CADIZ - The Harrison County commissioners are considering allowing county Treasurer Vicki Sefsick to use a collection service to collect taxes that have remained unpaid for extended periods of time.
During Wednesday's meeting, the commissioners heard a presentation by Sefsick that said the proposed system would allow the county to use Tax Ease, a property tax lender, to deal with those whose delinquent tax bills are seriously past due. Sefsick clarified that real property taxes would still be handled in her office.
The biggest advantage to using Tax Ease to collect, according to Sefsick, is that the company has offered to pay 100 percent of the past due tax amount owed to the county assuming that liability. The agreement will also include postage and additional costs incurred by the county and will be approved through the county prosecutor before any action is taken.
The treasurer stated that the past due taxes amount to $2.5 million dollars and that the prosecutor's office has not taken action on delinquent accounts. making this a possible solution for the county to collect that debt.
"We realize that some of the larger delinquent accounts, like the Scio Pottery, will not be able to be included," Sefsick said, adding that because of EPA restrictions, the $400,000 in past due taxes on that parcel would be excluded.
The Tax Ease website states that the collections will in turn offer past due accounts commercial or residential property tax loans to pay off all taxes owed on the property along with penalties, interest and court costs.
Joyce Brown of the county's Department of Job and Family Services offered an update on the Jefferson County Community Action Council's (CAC) progress stating that they will soon have crews clearing debris from the June 29 storms. Commissioners passed a service agreement between the county and the Jefferson County CAC as the first step in releasing the first round of funding from the $600,000 in grant money for the project from disaster funding.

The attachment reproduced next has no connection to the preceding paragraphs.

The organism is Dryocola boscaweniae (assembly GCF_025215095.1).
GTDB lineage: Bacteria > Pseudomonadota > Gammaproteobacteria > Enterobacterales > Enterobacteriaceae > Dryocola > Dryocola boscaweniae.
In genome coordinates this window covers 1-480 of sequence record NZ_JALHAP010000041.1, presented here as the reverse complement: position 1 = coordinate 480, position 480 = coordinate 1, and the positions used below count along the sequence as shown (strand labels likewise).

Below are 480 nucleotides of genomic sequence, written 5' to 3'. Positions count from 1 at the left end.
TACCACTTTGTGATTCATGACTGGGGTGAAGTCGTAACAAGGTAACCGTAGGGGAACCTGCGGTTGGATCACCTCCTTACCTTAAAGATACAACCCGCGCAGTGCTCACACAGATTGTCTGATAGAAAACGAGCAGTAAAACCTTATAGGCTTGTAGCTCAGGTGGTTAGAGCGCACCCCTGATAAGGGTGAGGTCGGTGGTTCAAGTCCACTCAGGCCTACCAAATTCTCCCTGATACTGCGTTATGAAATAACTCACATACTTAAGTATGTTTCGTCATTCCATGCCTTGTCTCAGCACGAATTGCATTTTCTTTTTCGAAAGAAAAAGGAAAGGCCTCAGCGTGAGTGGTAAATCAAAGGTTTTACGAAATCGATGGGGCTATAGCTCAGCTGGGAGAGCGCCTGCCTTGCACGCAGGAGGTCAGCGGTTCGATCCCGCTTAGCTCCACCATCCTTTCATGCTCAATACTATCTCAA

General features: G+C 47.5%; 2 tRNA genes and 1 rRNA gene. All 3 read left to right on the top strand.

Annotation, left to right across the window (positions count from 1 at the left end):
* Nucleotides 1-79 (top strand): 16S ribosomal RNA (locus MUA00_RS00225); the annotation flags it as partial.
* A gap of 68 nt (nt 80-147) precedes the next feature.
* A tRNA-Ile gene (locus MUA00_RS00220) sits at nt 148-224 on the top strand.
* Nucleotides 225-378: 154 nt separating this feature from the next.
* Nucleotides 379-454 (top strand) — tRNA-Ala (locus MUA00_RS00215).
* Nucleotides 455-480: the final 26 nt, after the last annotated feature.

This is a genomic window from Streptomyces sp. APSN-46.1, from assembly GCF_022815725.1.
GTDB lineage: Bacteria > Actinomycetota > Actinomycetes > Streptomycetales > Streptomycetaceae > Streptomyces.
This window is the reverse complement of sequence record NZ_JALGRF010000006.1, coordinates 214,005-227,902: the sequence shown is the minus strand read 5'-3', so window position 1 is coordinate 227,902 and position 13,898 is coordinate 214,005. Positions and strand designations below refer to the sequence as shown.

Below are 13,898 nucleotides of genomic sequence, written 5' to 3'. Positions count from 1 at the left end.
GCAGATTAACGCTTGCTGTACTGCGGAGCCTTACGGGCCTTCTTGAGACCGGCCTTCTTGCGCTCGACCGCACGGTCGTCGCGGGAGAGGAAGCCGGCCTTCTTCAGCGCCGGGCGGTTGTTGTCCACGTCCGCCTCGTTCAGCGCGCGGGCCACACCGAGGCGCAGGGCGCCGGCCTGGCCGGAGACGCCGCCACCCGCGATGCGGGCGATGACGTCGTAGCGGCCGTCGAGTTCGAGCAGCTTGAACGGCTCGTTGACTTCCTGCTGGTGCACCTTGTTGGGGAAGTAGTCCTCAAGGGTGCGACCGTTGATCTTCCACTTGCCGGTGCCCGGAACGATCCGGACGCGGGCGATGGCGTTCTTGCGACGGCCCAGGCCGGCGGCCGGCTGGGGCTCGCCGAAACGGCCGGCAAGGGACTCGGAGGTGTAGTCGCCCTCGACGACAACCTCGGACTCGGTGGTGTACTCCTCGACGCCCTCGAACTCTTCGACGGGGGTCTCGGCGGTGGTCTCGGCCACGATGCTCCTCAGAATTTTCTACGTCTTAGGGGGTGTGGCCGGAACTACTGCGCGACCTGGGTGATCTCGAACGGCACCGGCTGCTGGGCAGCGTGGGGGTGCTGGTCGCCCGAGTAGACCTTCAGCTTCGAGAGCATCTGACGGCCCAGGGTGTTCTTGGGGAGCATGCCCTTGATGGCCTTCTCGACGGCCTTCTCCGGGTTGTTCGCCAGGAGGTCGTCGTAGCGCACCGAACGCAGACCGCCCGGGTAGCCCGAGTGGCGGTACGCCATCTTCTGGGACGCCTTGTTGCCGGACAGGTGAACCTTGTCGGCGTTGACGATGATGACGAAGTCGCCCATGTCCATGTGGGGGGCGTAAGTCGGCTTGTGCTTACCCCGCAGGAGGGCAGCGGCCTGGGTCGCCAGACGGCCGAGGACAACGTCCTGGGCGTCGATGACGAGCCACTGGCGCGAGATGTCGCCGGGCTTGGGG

These rapid response funds will allow vehicles to be rented for crews, according to Brown.
"The CAC has hired one coordinator and two supervisors, and the first crew has completed their required safety training," Brown said. "They will begin clearing right-of ways and identifying sites very soon."
Brown reminded that eligible workers must have lost their jobs or homes due to the disaster or qualify as veterans, dislocated workers or long-term unemployed. which is defined as being unemployed or underemployed for 15 of the last 26 weeks.
Workers must also pass a drug test and physical before being sent to safety training.
Recorder Tracy Boyer updated the board on the scanning project, "We have all our documents scanned and are waiting for them to be cataloged in a user-friendly version which will be available through our computers."
"Chesapeake has their copy of the scanning," Boyer added. "However it is just a raw copy."
Boyer also asked commissioners to consider additional space for her office.
"We are currently at $800,000 for our office this year to date, and the usual yearly amount is $125,000 per year. We don't know if we will make the million-dollar mark this year," Boyer said. "We do have additional computers coming but have no electrical capabilities in our office to handle any additional computers. This a record-breaking year for our office."
Boyer said that her office had received an additional $200,000 in donations from companies to keep the office open evenings and Saturdays.
In other business, the board approved road use agreements with Cardinal Gas Services for ingress and egress of two well sites.